Our 11,000-patient ‘traditional’ GP practice in Liverpool came to the conclusion that we wouldn’t be signing up for the voluntary Network DES for 2019/20. We’re a close-knit suburban practice, with five partners and two salaried GPs. The partners came to this decision unanimously after asking ‘does it help us to run our practice?’
I sense a real watershed moment in primary care. I’ve been a ‘coalface’ GP partner for 23 years, and am conscious of a deep unease and uncertainty about the future among colleagues.
It’s generally agreed and unarguable that there is a crisis in general practice, centring around three key themes: increased demand on GPs, a reduced GP workforce and GP practice instability (organisationally and financially). Self-evidently, the solutions, from a GP perspective, should include less demand, more GPs and direct funding and resources to run services.
So collaborative working seems a tempting solution: working together towards positive common goals is clearly a ‘no-brainer’. It must follow, then, that those of us who don’t go along with it are dinosaurs who are resistant to progress, and being critical of networks is analogous to hating apple pie and Christmas.
I have seen the benefits of collaborative working. I was involved in running a GP co-operative in the pre-2004 days. Around 70 GPs came together, without fuss, to run out-of-hours services. GPs are, by nature, pragmatic, and we’ve been collaborating and networking for many years in an organic way. Being wary of formal PCNs doesn’t turn us into technophobic Luddites. Skill-mixing, changing how we interact with patients, better use of IT and improved communication and teamwork are vital for the survival of GP practices. Ours has and will continue to make effective changes in these areas.
Privately run behemoths are waiting in the wings to swoop in if PCNs fail
But here we get to the detail – the actual network DES contract document. It’s no Game of Thrones page-turner or Lennonesque work of synergistic human connections and creativity – it’s an inflexible document produced by senior NHSE managers and scrutinised by lawyers. This is the reality of PCNs. You may have spotted GPs come third in the target audience listed on page 2. There appears to be little understanding of the motivations, concerns and risk-taking responsibilities of independent contractor GP partners and their practices.
So, addressing the three themes above: does the DES reduce GP workload? No. The clue’s in the name – it’s an enhanced service. In the PCN contract, ‘GP workload’ appears only once, and there’s no mention of it being reduced. By contrast, ‘additional’ appears more frequently than Ant and Dec on TV. Member GPs are personally responsible for the provision of extended hours cover. There’ll be little surprise if each year, the contract escalates this responsibility until we’re back with 24/7 cover.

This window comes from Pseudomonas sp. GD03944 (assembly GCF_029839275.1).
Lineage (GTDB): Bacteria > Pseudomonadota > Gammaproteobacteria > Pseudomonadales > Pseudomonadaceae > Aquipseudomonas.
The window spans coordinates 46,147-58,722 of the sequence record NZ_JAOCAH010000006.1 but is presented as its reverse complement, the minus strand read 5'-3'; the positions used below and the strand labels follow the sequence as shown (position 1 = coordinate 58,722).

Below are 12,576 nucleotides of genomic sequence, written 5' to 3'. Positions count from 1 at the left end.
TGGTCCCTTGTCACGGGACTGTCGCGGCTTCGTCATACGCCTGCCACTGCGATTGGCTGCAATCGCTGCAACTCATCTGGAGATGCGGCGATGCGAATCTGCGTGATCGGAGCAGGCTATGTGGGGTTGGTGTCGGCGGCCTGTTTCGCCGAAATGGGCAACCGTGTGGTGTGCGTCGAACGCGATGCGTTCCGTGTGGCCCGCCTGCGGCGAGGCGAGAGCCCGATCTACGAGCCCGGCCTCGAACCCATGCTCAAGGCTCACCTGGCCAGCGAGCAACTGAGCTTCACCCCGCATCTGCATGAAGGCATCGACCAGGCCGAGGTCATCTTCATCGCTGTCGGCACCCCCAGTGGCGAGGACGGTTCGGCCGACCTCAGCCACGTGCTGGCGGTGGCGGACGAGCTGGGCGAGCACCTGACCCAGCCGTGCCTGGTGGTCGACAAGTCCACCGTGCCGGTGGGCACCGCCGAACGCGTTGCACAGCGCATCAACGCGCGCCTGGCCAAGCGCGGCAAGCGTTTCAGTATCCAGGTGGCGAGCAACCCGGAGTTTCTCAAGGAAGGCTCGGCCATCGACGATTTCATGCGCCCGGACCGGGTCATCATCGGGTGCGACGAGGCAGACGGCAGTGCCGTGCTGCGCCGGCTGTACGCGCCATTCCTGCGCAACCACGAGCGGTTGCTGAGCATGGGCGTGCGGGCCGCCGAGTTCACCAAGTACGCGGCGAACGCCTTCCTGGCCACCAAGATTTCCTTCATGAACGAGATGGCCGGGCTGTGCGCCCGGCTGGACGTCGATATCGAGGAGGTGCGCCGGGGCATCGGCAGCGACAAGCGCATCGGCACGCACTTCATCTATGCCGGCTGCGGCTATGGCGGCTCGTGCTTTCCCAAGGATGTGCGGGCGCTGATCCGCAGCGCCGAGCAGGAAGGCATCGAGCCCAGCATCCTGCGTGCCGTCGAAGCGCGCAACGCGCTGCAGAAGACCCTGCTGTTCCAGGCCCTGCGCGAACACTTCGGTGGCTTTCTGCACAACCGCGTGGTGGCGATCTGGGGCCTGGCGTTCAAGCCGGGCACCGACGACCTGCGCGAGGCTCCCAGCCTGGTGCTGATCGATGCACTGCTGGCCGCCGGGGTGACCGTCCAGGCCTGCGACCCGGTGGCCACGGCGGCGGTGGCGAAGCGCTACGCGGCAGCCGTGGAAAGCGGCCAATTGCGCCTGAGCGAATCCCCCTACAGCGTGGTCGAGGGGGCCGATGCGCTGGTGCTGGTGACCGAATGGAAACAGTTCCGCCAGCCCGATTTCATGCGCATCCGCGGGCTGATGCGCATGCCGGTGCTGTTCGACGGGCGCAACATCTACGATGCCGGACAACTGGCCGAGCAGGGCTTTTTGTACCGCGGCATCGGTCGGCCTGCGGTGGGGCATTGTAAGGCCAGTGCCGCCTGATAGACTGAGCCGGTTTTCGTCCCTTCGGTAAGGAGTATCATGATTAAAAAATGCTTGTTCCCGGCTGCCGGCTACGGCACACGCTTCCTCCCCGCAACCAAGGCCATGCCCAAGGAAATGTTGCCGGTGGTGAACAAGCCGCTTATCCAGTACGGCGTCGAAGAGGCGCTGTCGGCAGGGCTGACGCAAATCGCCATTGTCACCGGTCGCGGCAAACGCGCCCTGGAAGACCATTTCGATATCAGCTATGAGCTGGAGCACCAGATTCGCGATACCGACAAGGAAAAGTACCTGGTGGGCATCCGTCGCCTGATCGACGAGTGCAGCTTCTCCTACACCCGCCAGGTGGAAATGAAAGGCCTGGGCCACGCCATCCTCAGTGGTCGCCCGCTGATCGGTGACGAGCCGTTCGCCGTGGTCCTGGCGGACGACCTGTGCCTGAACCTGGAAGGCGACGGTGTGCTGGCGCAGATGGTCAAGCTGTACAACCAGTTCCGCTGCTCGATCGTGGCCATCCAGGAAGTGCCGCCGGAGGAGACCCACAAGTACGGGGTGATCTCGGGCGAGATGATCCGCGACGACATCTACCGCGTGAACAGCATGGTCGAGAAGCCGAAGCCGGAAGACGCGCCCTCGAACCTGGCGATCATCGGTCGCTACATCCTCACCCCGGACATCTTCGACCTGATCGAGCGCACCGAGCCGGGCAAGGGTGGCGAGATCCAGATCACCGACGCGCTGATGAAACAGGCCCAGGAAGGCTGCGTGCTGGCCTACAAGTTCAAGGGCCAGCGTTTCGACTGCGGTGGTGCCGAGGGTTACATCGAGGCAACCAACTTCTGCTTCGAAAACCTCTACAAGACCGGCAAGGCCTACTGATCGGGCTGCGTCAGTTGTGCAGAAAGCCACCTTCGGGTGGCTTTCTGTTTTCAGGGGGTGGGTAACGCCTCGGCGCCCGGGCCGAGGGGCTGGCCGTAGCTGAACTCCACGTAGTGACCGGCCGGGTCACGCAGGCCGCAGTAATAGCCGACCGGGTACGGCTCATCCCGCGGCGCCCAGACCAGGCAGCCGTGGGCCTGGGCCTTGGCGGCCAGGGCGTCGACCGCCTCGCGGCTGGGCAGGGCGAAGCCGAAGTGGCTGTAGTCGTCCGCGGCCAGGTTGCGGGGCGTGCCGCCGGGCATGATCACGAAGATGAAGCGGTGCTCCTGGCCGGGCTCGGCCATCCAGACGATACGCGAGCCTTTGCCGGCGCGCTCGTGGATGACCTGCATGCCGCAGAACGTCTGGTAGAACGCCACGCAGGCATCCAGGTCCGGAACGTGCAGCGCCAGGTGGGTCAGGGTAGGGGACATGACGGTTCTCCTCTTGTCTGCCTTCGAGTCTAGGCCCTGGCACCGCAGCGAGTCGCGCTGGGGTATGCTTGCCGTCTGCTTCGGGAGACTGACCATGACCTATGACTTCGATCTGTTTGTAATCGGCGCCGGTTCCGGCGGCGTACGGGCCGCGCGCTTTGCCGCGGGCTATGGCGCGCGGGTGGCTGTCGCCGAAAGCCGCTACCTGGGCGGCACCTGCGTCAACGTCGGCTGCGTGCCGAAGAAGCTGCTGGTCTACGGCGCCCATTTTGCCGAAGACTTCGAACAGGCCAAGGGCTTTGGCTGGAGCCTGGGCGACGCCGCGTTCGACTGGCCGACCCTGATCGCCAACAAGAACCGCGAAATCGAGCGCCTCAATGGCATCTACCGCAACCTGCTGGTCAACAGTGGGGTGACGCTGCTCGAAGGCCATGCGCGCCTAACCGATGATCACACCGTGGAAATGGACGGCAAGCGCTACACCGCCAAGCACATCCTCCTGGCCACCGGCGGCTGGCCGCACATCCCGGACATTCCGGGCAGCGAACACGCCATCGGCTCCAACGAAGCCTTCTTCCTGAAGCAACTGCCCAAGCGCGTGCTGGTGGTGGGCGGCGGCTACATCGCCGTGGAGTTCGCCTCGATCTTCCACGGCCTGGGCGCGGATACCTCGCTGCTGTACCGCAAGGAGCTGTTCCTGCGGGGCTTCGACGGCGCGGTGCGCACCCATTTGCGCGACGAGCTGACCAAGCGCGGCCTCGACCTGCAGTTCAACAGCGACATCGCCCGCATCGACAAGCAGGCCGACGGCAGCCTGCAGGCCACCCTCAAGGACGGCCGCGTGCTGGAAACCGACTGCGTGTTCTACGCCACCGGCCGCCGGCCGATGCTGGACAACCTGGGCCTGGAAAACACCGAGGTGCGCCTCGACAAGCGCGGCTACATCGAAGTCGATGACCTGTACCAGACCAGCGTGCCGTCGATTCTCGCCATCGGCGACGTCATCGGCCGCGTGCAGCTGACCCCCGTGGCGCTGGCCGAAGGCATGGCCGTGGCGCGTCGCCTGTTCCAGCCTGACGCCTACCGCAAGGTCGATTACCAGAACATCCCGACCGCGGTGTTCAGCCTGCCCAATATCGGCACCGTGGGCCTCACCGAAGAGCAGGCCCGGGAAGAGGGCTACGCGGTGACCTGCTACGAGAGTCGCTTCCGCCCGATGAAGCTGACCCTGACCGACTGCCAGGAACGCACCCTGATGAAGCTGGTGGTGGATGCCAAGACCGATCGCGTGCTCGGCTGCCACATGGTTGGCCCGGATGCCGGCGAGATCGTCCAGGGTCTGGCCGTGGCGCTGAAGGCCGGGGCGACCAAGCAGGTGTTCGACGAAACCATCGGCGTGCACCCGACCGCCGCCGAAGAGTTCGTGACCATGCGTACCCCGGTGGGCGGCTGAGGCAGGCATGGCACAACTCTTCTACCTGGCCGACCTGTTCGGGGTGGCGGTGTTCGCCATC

Does the PCN DES increase GP numbers? Again, no. The available GP-to-patient ratio will actually reduce as the clinical directors will be taking time out from frontline patient contact.
Does the PCN DES improve practice stability? This is more subjective. Each practice has its unique circumstances. In our case, the evidence is that it wouldn’t. The £1.76 PCN payment isn’t quite the incentive we’re looking for. It also does nothing to address our premises crisis or help us with new builds and their inhabitants, who all need medical services. Have you spoken with your practice manager recently? I guarantee they’re pulling their hair out trying to implement the requirements of the contract. This, of course, doesn’t apply to privately run behemoths with their directors and managers gleefully waiting in the wings to swoop in if PCNs fail.
Like John Lennon, I sense that I am not the only one. At the recent (excellent) Pulse LIVE event in Liverpool, a speaker asked for a show of hands of those who felt PCNs would be good for general practice. Of an audience of some 250 GPs, barely five raised their hands.
The only comparison in relation to the scale of change I can think of is the 2004 contract. At that time, there was a significant injection of money to practices, with the added bonus that we were no longer responsible for 24/7 care. You will recall that change was put to a vote before it was implemented (unlike the network DES). The 79% of GPs who approved understood that the changes were likely to increase workload, but that benefits would come via better financial stability and worklife balance. It seems these benefits have dwindled – along with GP numbers and money. NHS England and the Government now appear to be executing a U-turn from the 2004 contract by moving towards making GPs responsible for 24/7 cover again.
Maybe we can all live as one. But we are going to do so from outside the confines of the new networks.
Dr Phil Weston is a GP in Liverpool